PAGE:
My leadership by wandering around times, the time I dedicate to walking around my unit footprint talking to Soldiers, is not only a chance for me to take a break from the monotony of busy work but is in fact a very deliberate method to maintain my presence in the unit, which directly contributes to my team building efforts. Just as purposeful as the time I dedicate to my leadership presence and leadership by wandering around is the line of questions I leverage when talking to my Soldiers. The questions I ask when interacting with Soldiers are highly-focused and aim to gain new knowledge about something I want to learn about; this can include personal information about the Soldier, their feedback on our unit or recent training, or innovative ideas on how we can improve for the future.

My personal arsenal of questions can range from simple and vague (such as, “how is everything going?”) to organizationally specific (like, “what’s the thing we need to get better at now to become a better company?”) or even personal (“how was your and (spouse’s name)’s vacation to (location)?”). Each question serves a purpose, but are leveraged based on the Soldier, the current situation, and other contextual factors.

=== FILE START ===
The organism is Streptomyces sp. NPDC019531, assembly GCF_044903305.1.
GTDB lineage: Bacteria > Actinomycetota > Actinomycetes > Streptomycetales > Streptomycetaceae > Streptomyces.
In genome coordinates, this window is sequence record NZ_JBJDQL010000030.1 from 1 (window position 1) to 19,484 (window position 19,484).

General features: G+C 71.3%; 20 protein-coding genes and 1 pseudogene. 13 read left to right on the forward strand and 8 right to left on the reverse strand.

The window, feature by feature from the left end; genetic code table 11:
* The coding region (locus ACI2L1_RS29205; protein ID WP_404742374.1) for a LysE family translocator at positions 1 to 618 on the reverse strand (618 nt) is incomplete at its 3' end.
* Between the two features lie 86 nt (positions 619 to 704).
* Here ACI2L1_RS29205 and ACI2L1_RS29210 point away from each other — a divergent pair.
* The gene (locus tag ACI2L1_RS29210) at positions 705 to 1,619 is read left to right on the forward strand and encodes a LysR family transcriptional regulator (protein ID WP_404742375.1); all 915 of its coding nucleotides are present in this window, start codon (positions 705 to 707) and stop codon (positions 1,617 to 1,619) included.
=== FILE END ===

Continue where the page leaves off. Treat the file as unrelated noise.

However, I recently found my new favorite question to ask subordinate leaders, such as platoon leaders or squad leaders, during these times: what is your biggest challenge right now? Continue reading → My New Favorite Question

4 Questions to Make Your Organization and People Better

4 Questions to Make Your Organization and People Better_3x5 Leadership

A number of weeks ago, I asked readers for feedback about the blog through an online survey. I greatly appreciate your time and for sharing your honest thoughts. The #1 piece of feedback centered on practical application, how to materialize the ideas shared through each blog post. Many claimed they appreciated the amount of application found in the posts; others voiced a desire for even more. Message received; this post is strictly application and I will continue to maintain appropriate doses of practical application as I continue to write. Again, thanks for the feedback!